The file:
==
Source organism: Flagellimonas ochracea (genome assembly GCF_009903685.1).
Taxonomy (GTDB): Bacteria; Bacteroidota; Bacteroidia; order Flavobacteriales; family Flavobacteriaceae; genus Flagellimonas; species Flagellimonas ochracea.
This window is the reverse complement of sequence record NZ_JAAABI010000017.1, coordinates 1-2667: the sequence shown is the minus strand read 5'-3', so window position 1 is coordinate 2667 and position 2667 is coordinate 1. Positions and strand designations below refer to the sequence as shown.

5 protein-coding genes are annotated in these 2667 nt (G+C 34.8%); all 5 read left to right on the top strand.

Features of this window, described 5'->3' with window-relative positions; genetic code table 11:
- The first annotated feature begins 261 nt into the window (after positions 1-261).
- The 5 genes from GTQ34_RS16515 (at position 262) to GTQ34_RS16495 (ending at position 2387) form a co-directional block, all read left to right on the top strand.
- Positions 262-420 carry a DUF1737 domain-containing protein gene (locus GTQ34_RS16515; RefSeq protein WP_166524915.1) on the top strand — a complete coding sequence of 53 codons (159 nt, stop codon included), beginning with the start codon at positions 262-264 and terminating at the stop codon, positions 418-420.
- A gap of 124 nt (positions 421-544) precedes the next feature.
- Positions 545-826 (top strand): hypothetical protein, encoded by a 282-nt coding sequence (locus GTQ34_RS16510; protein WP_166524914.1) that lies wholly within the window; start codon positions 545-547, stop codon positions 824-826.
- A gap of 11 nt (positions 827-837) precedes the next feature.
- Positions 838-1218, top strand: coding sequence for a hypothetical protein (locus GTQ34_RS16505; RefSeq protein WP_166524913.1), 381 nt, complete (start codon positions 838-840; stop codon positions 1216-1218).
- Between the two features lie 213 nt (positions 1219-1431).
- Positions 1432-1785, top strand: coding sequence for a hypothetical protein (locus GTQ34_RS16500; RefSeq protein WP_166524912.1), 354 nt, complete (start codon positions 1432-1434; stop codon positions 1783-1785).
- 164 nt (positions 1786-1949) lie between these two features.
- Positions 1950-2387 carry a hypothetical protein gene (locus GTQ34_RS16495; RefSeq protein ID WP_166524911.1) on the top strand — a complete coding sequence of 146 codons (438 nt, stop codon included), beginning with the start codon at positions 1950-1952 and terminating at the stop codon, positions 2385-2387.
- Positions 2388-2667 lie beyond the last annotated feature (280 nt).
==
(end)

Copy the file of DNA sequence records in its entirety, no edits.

Source organism: Flagellimonas ochracea (genome assembly GCF_009903685.1).
Taxonomy (GTDB): Bacteria; Bacteroidota; Bacteroidia; order Flavobacteriales; family Flavobacteriaceae; genus Flagellimonas; species Flagellimonas ochracea.
This window is the reverse complement of sequence record NZ_JAAABI010000017.1, coordinates 1-2667: the sequence shown is the minus strand read 5'-3', so window position 1 is coordinate 2667 and position 2667 is coordinate 1. Positions and strand designations below refer to the sequence as shown.

5 protein-coding genes are annotated in these 2667 nt (G+C 34.8%); all 5 read left to right on the top strand.

Features of this window, described 5'->3' with window-relative positions; genetic code table 11:
- The first annotated feature begins 261 nt into the window (after positions 1-261).
- The 5 genes from GTQ34_RS16515 (at position 262) to GTQ34_RS16495 (ending at position 2387) form a co-directional block, all read left to right on the top strand.
- Positions 262-420 carry a DUF1737 domain-containing protein gene (locus GTQ34_RS16515; RefSeq protein WP_166524915.1) on the top strand — a complete coding sequence of 53 codons (159 nt, stop codon included), beginning with the start codon at positions 262-264 and terminating at the stop codon, positions 418-420.
- A gap of 124 nt (positions 421-544) precedes the next feature.
- Positions 545-826 (top strand): hypothetical protein, encoded by a 282-nt coding sequence (locus GTQ34_RS16510; protein WP_166524914.1) that lies wholly within the window; start codon positions 545-547, stop codon positions 824-826.
- A gap of 11 nt (positions 827-837) precedes the next feature.
- Positions 838-1218, top strand: coding sequence for a hypothetical protein (locus GTQ34_RS16505; RefSeq protein WP_166524913.1), 381 nt, complete (start codon positions 838-840; stop codon positions 1216-1218).
- Between the two features lie 213 nt (positions 1219-1431).
- Positions 1432-1785, top strand: coding sequence for a hypothetical protein (locus GTQ34_RS16500; RefSeq protein WP_166524912.1), 354 nt, complete (start codon positions 1432-1434; stop codon positions 1783-1785).
- 164 nt (positions 1786-1949) lie between these two features.
- Positions 1950-2387 carry a hypothetical protein gene (locus GTQ34_RS16495; RefSeq protein ID WP_166524911.1) on the top strand — a complete coding sequence of 146 codons (438 nt, stop codon included), beginning with the start codon at positions 1950-1952 and terminating at the stop codon, positions 2385-2387.
- Positions 2388-2667 lie beyond the last annotated feature (280 nt).